Think of this: Which am I? Am I the carrot that seems strong, but with pain and adversity, do I wilt and become soft and lose my strength?

Am I the egg that starts with a malleable heart, but changes with the heat? Did I have a fluid spirit, but after a death, a breakup, a financial hardship or some other trial, have I become hardened and stiff? Does my shell look the same, but on the inside am I bitter and tough with a stiff spirit and hardened heart?

Or am I like the coffee bean? The bean actually changes the hot water, the very circumstance that brings the pain. When the water gets hot, it releases the fragrance and flavour.

If you are like the bean, when things are at their worst, you get better and change the situation around you.

When the hour is the darkest and trials are their greatest, do you elevate yourself to another level? How do you handle adversity? Are you a carrot, an egg or a coffee bean?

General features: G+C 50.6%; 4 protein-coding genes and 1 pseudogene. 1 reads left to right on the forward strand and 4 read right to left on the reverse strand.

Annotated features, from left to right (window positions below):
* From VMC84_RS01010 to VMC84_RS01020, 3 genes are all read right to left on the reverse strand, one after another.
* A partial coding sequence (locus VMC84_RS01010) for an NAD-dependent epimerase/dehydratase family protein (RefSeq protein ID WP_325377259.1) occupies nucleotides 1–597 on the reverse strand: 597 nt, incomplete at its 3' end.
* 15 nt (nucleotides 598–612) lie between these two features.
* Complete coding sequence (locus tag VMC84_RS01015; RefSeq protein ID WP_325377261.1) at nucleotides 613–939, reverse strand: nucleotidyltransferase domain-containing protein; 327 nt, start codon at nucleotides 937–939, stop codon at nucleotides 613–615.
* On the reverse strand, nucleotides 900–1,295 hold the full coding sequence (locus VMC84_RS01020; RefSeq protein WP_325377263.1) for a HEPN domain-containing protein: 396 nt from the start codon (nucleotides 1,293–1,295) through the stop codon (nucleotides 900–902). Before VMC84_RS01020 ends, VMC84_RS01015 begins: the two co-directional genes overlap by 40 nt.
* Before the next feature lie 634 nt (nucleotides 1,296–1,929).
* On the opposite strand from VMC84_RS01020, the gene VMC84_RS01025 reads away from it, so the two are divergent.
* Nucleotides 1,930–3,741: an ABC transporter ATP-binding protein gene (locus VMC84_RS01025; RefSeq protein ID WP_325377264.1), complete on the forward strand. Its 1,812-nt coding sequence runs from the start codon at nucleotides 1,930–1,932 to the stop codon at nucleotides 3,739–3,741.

January 29

The Secret Ingredient

Author of this article: Anonymous

We become desensitized a little bit at a time. Some years ago, I walked into my office after a Sunday morning service to find a sandwich bag on my desk containing three chocolate brownies. Some thoughtful and anonymous person who knew my love for chocolate had placed them there, along with a piece of paper that had a short story written on it. I immediately sat down and began eating the first brownie as I read the following story.

Two teenagers asked their father if they could go to the theatre to watch a movie that all their friends had seen. After reading some reviews about the movie on the internet, he denied their request.

"Ah dad, why not?" they complained. "It’s rated PG-13, and we’re both older than thirteen!"

Dad replied: "Because that movie contains nudity and portrays immorality as being normal and acceptable behaviour."

"But dad, those are just very small parts of the movie! That’s what our friends who’ve seen it have told us. The movie is two hours long, and those scenes are just a few minutes of the total film! It’s based on a true story, and good triumphs over evil, and there are other redeeming themes like courage and self-sacrifice. Even the movie review websites say that!"